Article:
Johannesburg - With a light dusting of snow on the peaks of the Helderberg mountains and, further back, the Matroosberg, the picture postcard scene through the large viewing windows at Cape Town International Airport was reminiscent of Switzerland.
And, I must say, the overall experience at the airport compared favourably with the airports in Zurich and Geneva, which are considered some of the best in the world.
Perhaps I was in Cape Town on a good day, but I couldn’t help remembering that time in the 1990s, before it was totally rebuilt, when the Mother City’s airport was a disaster area. The city once bid – unsuccessfully, thank goodness – for the Olympic Games. At the time, I wondered how on earth that old creaky airport would cope with all the extra numbers. That train of thought followed a Sunday afternoon arrival in Cape Town and a further hour to get my luggage and get out of the terminal. A Sunday!
OR Tambo is another place which is a shiny, clean reminder of how far our airports, and we as a nation, have come. Remember the old Jan Smuts? All policemen in grey uniforms and brown belts, grey granite and stone slabs for walls, a sense of claustrophia once inside the building and the warren-like tunnels beneath it.
Durban’s King Shaka International also stands up well in comparison with international medium-sized airports: It is bright, airy, clean and things seem to work well.
I have certainly seen worse in my years as a travelling journalist and as a travel writer.
The hard benches at Lusaka airport, my home for almost a day while I awaited deportation. Nothing in the shops. The decor hand-me-down British colonial service, the wood paneling very much the worse for wear.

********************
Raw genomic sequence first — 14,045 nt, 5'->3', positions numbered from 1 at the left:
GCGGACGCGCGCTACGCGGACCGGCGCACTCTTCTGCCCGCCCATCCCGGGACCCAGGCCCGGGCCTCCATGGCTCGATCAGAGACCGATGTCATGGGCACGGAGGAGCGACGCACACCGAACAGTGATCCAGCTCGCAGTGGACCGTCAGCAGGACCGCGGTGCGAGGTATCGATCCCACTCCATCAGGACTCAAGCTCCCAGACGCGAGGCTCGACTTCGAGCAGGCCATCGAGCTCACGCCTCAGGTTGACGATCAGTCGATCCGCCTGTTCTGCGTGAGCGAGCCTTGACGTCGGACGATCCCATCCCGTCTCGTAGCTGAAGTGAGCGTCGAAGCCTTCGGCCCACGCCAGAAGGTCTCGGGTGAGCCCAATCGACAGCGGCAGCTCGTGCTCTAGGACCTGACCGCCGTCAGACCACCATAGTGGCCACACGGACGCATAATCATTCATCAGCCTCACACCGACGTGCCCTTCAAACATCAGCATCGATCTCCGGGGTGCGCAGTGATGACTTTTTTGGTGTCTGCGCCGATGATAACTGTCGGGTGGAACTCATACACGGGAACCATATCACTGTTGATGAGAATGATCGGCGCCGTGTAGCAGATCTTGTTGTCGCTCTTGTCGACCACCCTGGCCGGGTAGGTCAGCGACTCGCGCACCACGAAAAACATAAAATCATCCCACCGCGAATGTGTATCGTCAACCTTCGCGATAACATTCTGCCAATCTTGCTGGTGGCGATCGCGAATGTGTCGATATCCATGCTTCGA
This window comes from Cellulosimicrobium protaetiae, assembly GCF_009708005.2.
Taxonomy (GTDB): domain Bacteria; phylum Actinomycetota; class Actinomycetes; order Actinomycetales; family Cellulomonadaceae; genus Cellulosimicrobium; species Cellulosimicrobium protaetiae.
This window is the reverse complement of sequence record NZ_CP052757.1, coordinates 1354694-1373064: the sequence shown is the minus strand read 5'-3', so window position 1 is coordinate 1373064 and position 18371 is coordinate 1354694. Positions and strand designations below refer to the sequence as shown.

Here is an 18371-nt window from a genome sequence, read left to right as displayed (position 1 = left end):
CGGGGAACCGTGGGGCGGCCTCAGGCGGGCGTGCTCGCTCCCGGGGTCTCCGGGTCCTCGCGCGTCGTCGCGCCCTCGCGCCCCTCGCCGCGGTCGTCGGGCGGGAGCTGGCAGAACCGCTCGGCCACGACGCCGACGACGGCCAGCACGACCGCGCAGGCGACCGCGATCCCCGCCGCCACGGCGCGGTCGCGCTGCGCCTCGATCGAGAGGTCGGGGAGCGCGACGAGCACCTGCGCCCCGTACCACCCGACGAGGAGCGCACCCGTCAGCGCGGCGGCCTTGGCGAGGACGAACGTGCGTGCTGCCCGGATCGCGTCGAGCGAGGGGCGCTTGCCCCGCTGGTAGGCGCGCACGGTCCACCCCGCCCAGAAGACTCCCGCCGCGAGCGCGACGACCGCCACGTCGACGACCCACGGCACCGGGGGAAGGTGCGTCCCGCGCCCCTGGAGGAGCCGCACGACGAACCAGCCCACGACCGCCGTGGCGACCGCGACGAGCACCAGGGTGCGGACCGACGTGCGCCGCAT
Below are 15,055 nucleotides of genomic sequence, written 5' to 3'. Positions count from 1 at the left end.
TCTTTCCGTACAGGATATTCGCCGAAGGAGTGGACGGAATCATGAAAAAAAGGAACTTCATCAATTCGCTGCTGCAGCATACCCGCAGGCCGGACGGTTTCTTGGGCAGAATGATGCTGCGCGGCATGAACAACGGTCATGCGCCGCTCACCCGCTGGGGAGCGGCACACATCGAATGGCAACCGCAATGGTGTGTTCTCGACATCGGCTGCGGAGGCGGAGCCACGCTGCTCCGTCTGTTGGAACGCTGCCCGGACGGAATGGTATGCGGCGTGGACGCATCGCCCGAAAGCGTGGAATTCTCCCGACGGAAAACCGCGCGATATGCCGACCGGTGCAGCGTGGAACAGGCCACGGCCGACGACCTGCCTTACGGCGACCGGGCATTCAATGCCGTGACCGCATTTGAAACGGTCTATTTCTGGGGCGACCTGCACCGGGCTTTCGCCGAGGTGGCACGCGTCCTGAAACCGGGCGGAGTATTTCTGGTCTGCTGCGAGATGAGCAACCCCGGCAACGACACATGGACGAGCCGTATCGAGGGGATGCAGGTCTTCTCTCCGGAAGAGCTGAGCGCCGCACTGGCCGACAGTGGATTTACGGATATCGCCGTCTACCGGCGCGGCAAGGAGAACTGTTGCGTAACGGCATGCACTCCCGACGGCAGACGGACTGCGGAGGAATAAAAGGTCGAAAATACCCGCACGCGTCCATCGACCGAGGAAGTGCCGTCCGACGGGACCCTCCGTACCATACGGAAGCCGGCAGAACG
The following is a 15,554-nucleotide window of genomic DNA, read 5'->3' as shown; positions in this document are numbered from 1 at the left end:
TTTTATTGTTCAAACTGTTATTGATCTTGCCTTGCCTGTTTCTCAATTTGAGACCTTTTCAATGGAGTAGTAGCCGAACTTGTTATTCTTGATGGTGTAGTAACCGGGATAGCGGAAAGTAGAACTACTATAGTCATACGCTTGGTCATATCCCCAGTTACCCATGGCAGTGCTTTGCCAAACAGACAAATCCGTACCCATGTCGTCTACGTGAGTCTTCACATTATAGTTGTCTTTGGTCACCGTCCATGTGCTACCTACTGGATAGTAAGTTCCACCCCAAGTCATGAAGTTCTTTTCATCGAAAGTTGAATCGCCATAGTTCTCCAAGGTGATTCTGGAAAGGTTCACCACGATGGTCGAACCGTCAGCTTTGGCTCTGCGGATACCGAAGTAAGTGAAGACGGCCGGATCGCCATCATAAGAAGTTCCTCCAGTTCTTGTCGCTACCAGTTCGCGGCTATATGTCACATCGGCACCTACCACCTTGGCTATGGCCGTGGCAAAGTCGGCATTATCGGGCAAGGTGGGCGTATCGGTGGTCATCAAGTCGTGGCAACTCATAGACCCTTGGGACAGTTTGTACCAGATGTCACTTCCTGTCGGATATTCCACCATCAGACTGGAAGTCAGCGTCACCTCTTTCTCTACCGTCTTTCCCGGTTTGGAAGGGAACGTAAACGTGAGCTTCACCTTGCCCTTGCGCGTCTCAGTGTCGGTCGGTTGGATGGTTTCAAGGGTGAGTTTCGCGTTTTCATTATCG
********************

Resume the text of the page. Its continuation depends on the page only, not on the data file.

Dar es Salaam: unpainted, hot, smelly and suspicious. Ground staff sat unmoving while a queue of passengers built up. Nothing happening until the clock hands hit a certain magic mark.
Eros airport in Windhoek, Namibia. Small town, sometimes small minds among the officials, even though it was used only by private and charter planes and the military. Small runway, too. Coming in at night, acutely aware of the Auas mountains on one side and the Khomas Hochland on the other, it was always a relief to exit that terminal building.
For interesting-chaotic, you should try the airport in Napoli (Naples in Italy). The Italians march to the beat of a very different (and slow) drummer. The day I flew from there, the plane was late, the check-in was slow and once we had boarded the Air France plane for Paris, it was discovered that two passengers had been given the same seat, each with the correct boarding pass. How is this possible in a First World, computer-driven country?
Good question. Never even seen that in Africa.
When two people and their luggage were finally offloaded, we pulled away from the ramp almost two hours late.
Then we came to an abrupt halt in the middle of the apron. The French pilot, clearly peeved, came on to explain what had happened – again, something extraordinary in the modern age. Apparently, Gennaro “is - a - put - a too mucha benzina inna plane”, so it was too heavy to take off in the hot, summer afternoon.
We had to park at the end of the runway for 20 minutes burning off fuel, because, so we were told, you can’t siphon off jet fuel like you would with petrol in a car.
Most amusing was the reaction of the Air France manager who met me at Charles de Gaulle to show me around. “You’re late,” shrug of the shoulders. Had that been someone from Lufthansa or Swiss, I am sure he would have offered me his first-born child in compensation.
Mind you, as I was leaving ORT, I looked at travellers heading every which way, dragging their suitaces with them and I came back to Earth with a thunk.
Most of them had their cases wrapped in plastic, a grim reminder that the thing our airport staff seem to do best is steal from their customers. Despite the improvement in theft of baggage and items within baggage, it is still a blot on the reputation of our country.
Another thing which crossed my mind as I made my way to the parkade was that ORT has also been the starting point for a number of brutal robberies and hijackings by gangs who follow people as they arrive. Anyone say: inside job?
And, we don’t even have snow-capped mountains as compensation. - Saturday Star